Data crunching isn’t enough: What’s the data’s story?
“Maybe stories are just data with a soul!” ~ Brene Brown
Every good story starts with a hook — finding the cure for a brain-eating fungus in a post-apocalyptic world. Stopping the Empire from overtaking the galaxy. Playing a series of kids’ games where to lose is to die, but winning it all means making bank.
And some stories rely on data to hook their audiences. Numbers alone don’t necessarily make an impact — but when B2B SaaS marketers, PR pros (and honestly, anyone else reliant on numbers) weave a narrative around the data, presenting it in context and framing its broader implications? That’s when the magic happens.
What is data storytelling?
Data storytelling allows SaaS PR professionals to help their clients leverage complex data and analytics to build a compelling narrative that tells a specific story via graphs, charts and other visuals while informing and influencing a particular audience. When executed well, data storytelling:
- Adds a human touch to data.
- Elevates the value of data and insights by interpreting and highlighting the key points of complex information.
- Helps explain data patterns and trends to non-technical audiences.
- Builds credibility as an industry thought leader.
- Improves data literacy by guiding people and teaching them how to read — and understand — data visualizations.
You’ve got the data. Now what?
Interesting data stories include three main elements: the data, visuals and a narrative. These steps will help you transform your raw data into an interesting story.
- Understand the question. Have you determined what question you want to answer first? If sales fell sharply last year among a certain demographic, do you know why? Knowing what you’re looking for will lead you to the best resources for the answer — whether it’s data about a product mix, marketing targets or customer preferences.
- Know the audience. Customize your presentation to suit them — are you sharing this story with the marketing team? Executive leadership? Board members? What’s their familiarity with the topic, problem or situation? How does it affect them? Are different presentation styles more effective than others? Can they process high levels of detail? These insights will shape your narrative approach.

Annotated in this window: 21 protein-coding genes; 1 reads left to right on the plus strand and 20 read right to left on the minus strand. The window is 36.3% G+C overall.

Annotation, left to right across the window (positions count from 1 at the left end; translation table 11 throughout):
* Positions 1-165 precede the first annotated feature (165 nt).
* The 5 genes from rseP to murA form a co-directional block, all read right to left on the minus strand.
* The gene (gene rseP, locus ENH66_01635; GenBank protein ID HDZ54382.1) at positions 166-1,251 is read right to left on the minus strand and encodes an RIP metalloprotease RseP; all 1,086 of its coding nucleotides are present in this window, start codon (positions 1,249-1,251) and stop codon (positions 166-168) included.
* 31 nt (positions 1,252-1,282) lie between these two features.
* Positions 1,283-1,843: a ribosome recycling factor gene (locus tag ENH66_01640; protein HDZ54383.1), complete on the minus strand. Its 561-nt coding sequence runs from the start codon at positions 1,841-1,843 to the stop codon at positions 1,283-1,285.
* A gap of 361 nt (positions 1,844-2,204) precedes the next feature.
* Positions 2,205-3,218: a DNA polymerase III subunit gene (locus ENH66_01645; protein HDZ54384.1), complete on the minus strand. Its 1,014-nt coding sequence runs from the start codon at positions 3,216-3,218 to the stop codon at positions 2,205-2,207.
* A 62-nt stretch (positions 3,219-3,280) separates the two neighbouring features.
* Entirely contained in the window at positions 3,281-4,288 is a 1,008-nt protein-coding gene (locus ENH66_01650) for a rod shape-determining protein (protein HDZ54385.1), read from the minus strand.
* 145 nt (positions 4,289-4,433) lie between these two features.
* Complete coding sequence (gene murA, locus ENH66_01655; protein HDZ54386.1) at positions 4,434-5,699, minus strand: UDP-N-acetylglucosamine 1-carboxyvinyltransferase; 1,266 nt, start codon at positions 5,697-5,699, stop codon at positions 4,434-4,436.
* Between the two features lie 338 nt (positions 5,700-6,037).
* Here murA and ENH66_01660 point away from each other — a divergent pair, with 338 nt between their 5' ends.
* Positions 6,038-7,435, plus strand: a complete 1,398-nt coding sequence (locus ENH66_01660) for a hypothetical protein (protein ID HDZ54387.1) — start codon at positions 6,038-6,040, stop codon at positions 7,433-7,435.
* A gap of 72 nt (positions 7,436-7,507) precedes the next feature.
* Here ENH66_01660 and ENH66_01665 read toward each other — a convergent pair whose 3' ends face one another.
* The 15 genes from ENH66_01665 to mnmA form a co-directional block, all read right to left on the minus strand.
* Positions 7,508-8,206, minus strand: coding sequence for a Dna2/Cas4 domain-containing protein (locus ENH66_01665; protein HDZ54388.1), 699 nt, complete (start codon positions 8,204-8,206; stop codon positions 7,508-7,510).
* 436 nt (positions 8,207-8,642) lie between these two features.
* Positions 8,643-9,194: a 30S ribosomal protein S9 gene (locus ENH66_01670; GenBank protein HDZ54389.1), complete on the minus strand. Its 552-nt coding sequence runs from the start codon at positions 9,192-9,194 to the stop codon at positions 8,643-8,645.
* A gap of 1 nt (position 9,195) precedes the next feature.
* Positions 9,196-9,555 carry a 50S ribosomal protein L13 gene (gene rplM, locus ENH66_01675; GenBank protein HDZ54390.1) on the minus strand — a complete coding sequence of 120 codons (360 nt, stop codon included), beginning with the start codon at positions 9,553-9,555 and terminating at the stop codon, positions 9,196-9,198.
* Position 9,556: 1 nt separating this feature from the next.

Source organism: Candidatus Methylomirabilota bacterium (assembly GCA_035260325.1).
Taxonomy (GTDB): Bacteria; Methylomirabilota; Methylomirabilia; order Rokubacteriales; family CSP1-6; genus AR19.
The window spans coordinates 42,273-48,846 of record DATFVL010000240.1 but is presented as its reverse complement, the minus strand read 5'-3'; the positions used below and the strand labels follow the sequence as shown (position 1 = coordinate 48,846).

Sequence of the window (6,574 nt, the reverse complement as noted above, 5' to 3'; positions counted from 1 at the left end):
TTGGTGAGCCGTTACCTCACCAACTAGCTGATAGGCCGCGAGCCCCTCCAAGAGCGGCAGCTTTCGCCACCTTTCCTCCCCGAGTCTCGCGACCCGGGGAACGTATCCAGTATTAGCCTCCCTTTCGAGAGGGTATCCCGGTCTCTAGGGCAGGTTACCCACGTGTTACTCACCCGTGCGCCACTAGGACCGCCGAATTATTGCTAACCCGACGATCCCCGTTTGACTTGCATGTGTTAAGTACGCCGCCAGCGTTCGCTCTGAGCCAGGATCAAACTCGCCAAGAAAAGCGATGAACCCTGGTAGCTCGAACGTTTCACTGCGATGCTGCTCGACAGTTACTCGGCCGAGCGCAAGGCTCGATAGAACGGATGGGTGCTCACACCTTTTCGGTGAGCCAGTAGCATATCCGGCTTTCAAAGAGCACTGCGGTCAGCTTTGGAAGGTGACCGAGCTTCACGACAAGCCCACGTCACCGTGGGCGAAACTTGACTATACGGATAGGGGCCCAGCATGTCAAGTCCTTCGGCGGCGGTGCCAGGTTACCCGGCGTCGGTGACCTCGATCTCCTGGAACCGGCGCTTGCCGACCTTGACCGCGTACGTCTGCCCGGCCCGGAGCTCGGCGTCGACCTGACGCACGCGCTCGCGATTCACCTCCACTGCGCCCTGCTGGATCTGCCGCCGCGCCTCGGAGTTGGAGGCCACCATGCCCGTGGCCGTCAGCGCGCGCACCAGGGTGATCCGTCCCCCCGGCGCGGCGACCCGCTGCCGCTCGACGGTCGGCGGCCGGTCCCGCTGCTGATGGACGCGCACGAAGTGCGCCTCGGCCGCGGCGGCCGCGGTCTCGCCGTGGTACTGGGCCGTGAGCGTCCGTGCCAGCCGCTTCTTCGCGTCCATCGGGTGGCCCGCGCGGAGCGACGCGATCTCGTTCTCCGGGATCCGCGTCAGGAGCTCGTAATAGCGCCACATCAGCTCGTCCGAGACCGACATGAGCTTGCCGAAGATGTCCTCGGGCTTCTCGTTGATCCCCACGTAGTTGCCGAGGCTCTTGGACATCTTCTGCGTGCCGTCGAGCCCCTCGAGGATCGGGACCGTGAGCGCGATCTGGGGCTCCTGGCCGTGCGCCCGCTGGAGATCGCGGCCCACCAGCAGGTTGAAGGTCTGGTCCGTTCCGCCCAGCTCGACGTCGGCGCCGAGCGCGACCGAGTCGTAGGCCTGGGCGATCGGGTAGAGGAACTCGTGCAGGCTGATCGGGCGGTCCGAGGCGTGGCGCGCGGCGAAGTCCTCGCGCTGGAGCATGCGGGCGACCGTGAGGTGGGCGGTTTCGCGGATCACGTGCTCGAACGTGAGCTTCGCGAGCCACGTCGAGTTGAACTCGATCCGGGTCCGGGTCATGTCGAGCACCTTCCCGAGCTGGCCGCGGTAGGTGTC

- Analyze your data. You can’t create an interesting story without understanding the underlying data’s structure. Evaluate both the structure and quality, and highlight critical characteristics — patterns, format and completeness. You can even use a data management tool to confirm accuracy and validity.
- Organize and present your data consistently. Sometimes you might need to standardize formats (75% vs. .75). You may find other anomalies addressed via deduplicating, enriching or parsing. Look to other sources if your data set is incomplete.
- Craft your data story. Effectively using charts, graphs and other data visuals requires knowing how people perceive them. Some people want the big picture at a glance to understand the message’s value. Others want to drill down into the granular, nitty-gritty details.
In what order will you present the information to generate a maximum effect? Anticipate questions people might ask about a specific visual. The first chart might show decreased sales and the second might explain why. Think about the trends your research uncovered and organize your presentation into a logical path.
Embrace a “less is more” approach by building a story in layers. Use multiple visuals (instead of cramming everything onto one slide) so your audience won’t feel overwhelmed. Presenting everything on one crowded chart drowns out important messages. Divide the information among multiple consecutive charts, and use animations to reflect changes or add emphasis and help the story flow.
Give some love to the text accompanying the charts, which often catch the eye first. Go beyond mere labels and include a brief explanation of what it shows. Incorporate text annotations to highlight important details.
Champion simplicity. A line chart or bar graph often works well to present information — use color, arrows, circles or other simple graphics to add visual interest.
Take a look.
Don’t just take it from us SaaS PR pros, though. We pulled some of our favorite articles that do an exemplary job of weaving data storytelling into the overall narrative to educate, entertain and provoke thought.
- CMOs can’t defend what they can’t define — This article presents multiple visuals to illustrate the challenges CMOs face with explaining the challenges they face with explaining how their teams generate value.
- Where we’re spending our screentime, in 3 charts — This article uses a bar chart and two different line graphs to show where and how Americans are using devices to consume content.
- Visualizing 500,000 deaths from COVID-19 in the U.S. — This article presents multiple visuals to help people conceptualize a huge number, weaving graphics and content to make comparisons and clarify the toll of the global health epidemic.
We don’t make business decisions based on logic alone. Sure, analysis drives business thinking, but a barrage of numbers doesn’t inspire and motivate as effectively as a good story. Well-told stories create a shared human experience.
And let’s face it. Unless you’re a statistician, you’re unlikely to remember the numbers. Data in a vacuum? Pretty bland and unremarkable. But storytelling allows us to mold abstract, dry numbers into a captivating and interesting story. And we’re far more likely to remember a story than cold, hard numbers. Want to make sure your data makes a lasting impression? Go ahead and stretch your narrative muscles.